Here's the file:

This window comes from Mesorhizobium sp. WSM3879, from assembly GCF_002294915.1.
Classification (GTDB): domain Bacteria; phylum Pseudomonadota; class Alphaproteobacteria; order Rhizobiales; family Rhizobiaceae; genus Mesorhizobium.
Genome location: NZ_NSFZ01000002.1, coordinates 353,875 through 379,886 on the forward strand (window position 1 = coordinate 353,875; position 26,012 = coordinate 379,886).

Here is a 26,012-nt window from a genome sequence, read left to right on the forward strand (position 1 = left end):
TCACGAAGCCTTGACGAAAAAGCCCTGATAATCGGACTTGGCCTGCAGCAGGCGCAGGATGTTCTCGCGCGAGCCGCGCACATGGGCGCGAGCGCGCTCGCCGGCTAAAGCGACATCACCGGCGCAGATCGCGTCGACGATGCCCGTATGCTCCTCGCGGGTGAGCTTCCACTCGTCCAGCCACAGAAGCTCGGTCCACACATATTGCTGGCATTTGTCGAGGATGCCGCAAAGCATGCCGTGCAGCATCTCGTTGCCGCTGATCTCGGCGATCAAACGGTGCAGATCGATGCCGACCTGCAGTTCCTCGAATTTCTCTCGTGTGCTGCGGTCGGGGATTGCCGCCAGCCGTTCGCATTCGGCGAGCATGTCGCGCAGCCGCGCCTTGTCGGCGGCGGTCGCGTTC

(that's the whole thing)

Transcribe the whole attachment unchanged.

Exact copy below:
This window comes from Mesorhizobium sp. WSM3879, from assembly GCF_002294915.1.
Classification (GTDB): domain Bacteria; phylum Pseudomonadota; class Alphaproteobacteria; order Rhizobiales; family Rhizobiaceae; genus Mesorhizobium.
Genome location: NZ_NSFZ01000002.1, coordinates 353,875 through 379,886 on the forward strand (window position 1 = coordinate 353,875; position 26,012 = coordinate 379,886).

Here is a 26,012-nt window from a genome sequence, read left to right on the forward strand (position 1 = left end):
TCACGAAGCCTTGACGAAAAAGCCCTGATAATCGGACTTGGCCTGCAGCAGGCGCAGGATGTTCTCGCGCGAGCCGCGCACATGGGCGCGAGCGCGCTCGCCGGCTAAAGCGACATCACCGGCGCAGATCGCGTCGACGATGCCCGTATGCTCCTCGCGGGTGAGCTTCCACTCGTCCAGCCACAGAAGCTCGGTCCACACATATTGCTGGCATTTGTCGAGGATGCCGCAAAGCATGCCGTGCAGCATCTCGTTGCCGCTGATCTCGGCGATCAAACGGTGCAGATCGATGCCGACCTGCAGTTCCTCGAATTTCTCTCGTGTGCTGCGGTCGGGGATTGCCGCCAGCCGTTCGCATTCGGCGAGCATGTCGCGCAGCCGCGCCTTGTCGGCGGCGGTCGCGTTC